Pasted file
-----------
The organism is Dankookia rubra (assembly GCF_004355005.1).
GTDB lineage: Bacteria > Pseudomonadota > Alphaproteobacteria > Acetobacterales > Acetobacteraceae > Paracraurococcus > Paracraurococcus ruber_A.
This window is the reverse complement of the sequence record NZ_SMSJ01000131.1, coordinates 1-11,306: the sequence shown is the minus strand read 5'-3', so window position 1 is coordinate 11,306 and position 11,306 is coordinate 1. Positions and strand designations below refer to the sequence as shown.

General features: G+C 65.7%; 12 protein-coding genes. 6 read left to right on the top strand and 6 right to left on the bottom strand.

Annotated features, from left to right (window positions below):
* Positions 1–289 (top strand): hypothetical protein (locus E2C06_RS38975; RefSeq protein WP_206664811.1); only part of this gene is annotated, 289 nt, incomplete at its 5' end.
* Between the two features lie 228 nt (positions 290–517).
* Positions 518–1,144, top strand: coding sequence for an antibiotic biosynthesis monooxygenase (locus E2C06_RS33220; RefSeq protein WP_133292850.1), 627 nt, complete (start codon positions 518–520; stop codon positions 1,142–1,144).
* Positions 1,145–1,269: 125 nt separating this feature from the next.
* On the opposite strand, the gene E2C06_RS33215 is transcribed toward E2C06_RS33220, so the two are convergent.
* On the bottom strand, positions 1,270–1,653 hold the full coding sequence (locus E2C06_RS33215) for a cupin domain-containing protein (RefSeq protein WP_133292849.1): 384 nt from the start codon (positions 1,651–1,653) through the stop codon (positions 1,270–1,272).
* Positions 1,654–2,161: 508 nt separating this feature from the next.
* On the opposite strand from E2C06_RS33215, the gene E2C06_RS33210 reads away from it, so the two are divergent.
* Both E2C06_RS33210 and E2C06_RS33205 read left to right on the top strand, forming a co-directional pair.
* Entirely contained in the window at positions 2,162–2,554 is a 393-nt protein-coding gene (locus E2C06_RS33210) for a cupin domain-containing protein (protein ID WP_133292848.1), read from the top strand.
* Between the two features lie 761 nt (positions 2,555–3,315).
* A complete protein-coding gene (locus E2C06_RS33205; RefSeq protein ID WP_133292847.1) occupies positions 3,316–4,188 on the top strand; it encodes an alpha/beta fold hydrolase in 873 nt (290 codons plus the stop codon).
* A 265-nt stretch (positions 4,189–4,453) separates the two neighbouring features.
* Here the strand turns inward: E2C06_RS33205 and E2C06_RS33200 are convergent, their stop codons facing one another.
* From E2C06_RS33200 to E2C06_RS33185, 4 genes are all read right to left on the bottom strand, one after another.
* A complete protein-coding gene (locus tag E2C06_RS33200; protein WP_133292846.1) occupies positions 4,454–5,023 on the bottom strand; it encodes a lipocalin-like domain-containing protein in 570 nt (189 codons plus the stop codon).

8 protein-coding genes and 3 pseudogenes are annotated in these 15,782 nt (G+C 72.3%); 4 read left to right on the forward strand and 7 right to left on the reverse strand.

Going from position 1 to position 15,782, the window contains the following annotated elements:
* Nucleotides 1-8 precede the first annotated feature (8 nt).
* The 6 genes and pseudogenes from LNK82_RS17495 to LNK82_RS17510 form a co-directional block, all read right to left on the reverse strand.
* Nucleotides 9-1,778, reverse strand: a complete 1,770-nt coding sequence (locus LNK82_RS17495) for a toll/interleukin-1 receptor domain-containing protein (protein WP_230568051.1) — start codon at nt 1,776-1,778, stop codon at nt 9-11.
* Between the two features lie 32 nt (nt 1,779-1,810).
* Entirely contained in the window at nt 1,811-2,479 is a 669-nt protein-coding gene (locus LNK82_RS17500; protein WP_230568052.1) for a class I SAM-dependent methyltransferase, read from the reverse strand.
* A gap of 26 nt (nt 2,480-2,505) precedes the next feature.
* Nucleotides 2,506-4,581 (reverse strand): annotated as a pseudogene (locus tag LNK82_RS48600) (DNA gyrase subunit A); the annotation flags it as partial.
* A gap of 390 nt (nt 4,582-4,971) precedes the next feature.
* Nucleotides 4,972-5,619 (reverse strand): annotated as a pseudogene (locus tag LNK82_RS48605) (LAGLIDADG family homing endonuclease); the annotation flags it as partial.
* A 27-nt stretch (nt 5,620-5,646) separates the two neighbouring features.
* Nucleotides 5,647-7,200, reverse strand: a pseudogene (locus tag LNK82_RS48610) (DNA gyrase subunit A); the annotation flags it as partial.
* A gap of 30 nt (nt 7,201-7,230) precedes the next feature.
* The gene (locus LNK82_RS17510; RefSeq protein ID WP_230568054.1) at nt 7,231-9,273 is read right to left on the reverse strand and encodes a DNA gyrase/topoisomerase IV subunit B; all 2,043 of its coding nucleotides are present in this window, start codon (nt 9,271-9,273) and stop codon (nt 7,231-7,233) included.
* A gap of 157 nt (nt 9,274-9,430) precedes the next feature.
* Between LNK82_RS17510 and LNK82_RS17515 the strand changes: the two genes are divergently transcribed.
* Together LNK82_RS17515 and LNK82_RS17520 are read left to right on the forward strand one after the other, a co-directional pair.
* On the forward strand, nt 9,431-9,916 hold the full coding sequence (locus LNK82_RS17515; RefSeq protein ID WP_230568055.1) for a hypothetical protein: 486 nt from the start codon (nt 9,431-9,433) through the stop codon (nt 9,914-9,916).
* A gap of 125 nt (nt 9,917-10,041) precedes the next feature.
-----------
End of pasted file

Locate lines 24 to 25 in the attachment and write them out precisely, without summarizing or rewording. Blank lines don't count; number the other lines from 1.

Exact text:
* Nucleotides 1-8 precede the first annotated feature (8 nt).
* The 6 genes and pseudogenes from LNK82_RS17495 to LNK82_RS17510 form a co-directional block, all read right to left on the reverse strand.